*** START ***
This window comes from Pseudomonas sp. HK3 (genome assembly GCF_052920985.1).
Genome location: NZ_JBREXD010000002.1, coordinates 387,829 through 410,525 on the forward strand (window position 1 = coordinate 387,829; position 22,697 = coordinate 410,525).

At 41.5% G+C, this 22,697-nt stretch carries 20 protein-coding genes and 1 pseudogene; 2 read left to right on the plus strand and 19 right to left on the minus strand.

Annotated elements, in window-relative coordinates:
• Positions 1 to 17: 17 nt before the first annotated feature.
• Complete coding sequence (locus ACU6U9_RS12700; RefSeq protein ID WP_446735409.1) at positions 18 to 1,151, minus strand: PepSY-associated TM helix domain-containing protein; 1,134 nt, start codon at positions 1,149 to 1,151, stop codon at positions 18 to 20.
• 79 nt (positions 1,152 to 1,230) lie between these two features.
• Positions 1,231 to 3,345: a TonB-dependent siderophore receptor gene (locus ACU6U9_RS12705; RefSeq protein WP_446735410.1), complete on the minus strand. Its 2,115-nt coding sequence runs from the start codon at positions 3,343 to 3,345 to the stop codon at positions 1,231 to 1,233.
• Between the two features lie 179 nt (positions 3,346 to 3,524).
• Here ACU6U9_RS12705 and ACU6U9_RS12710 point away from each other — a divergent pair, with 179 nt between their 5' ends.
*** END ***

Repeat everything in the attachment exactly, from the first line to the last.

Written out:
This window comes from Pseudomonas sp. HK3 (genome assembly GCF_052920985.1).
Genome location: NZ_JBREXD010000002.1, coordinates 387,829 through 410,525 on the forward strand (window position 1 = coordinate 387,829; position 22,697 = coordinate 410,525).

At 41.5% G+C, this 22,697-nt stretch carries 20 protein-coding genes and 1 pseudogene; 2 read left to right on the plus strand and 19 right to left on the minus strand.

Annotated elements, in window-relative coordinates:
• Positions 1 to 17: 17 nt before the first annotated feature.
• Complete coding sequence (locus ACU6U9_RS12700; RefSeq protein ID WP_446735409.1) at positions 18 to 1,151, minus strand: PepSY-associated TM helix domain-containing protein; 1,134 nt, start codon at positions 1,149 to 1,151, stop codon at positions 18 to 20.
• 79 nt (positions 1,152 to 1,230) lie between these two features.
• Positions 1,231 to 3,345: a TonB-dependent siderophore receptor gene (locus ACU6U9_RS12705; RefSeq protein WP_446735410.1), complete on the minus strand. Its 2,115-nt coding sequence runs from the start codon at positions 3,343 to 3,345 to the stop codon at positions 1,231 to 1,233.
• Between the two features lie 179 nt (positions 3,346 to 3,524).
• Here ACU6U9_RS12705 and ACU6U9_RS12710 point away from each other — a divergent pair, with 179 nt between their 5' ends.